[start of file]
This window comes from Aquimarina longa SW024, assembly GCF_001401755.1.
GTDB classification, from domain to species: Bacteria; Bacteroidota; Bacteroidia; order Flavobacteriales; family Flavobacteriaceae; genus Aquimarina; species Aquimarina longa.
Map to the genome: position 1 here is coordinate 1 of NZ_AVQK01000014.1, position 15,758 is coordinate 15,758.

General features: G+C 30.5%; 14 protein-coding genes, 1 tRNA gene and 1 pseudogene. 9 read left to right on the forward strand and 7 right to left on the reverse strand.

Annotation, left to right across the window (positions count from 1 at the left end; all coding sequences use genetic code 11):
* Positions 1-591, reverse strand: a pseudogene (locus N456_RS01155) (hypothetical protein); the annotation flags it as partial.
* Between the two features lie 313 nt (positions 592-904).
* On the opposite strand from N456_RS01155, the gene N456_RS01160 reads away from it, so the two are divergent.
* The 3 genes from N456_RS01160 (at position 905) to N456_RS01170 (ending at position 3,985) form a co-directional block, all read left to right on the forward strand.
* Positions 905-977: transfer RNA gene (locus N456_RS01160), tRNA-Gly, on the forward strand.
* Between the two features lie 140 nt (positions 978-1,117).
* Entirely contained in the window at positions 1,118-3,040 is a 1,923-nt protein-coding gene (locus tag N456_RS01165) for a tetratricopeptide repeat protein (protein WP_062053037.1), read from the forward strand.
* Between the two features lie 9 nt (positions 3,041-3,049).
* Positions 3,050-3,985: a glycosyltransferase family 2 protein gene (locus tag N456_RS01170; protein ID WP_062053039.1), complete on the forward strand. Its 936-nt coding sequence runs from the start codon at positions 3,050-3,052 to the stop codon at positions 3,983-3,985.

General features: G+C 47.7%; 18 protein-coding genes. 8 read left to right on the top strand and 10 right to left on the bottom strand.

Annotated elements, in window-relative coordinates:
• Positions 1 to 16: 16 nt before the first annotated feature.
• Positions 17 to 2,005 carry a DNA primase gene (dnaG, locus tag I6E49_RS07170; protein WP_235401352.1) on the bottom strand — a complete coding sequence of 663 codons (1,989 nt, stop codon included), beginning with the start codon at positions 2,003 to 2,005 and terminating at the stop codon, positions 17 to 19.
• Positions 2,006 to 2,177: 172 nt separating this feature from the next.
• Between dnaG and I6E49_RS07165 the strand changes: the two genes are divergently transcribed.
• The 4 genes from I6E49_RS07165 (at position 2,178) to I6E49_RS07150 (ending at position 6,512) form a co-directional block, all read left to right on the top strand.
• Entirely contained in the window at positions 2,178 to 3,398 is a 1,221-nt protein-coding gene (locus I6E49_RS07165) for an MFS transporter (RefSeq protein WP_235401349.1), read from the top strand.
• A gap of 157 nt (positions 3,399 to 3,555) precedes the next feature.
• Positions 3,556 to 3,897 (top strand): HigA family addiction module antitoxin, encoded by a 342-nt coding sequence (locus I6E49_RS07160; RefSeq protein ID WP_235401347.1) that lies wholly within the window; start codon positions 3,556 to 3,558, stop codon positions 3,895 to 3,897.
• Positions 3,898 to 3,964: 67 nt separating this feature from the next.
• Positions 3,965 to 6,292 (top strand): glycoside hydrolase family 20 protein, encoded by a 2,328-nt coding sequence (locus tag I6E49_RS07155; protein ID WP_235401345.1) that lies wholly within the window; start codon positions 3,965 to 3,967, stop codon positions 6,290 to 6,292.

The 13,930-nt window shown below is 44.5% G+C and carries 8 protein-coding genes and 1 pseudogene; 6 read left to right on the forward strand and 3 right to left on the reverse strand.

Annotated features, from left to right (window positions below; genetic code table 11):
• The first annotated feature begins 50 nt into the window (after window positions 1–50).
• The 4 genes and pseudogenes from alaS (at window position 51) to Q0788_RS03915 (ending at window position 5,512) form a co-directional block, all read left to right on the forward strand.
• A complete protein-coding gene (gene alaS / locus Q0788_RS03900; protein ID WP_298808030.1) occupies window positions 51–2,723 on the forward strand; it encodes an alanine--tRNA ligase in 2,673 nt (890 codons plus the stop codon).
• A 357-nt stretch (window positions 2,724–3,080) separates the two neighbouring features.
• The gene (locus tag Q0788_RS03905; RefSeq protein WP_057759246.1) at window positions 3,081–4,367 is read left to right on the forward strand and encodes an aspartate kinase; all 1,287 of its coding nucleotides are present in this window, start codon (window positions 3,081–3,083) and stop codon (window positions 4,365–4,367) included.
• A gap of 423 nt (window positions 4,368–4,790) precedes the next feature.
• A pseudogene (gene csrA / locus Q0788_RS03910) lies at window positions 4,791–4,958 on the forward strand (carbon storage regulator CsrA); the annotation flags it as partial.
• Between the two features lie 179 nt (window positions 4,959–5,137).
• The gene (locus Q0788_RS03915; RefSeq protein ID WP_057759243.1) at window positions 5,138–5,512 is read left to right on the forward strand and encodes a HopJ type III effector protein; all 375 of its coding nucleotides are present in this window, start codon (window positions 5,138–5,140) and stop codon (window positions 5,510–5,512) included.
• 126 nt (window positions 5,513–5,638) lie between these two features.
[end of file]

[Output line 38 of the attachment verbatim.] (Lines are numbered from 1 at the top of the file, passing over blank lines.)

• 126 nt (window positions 5,513–5,638) lie between these two features.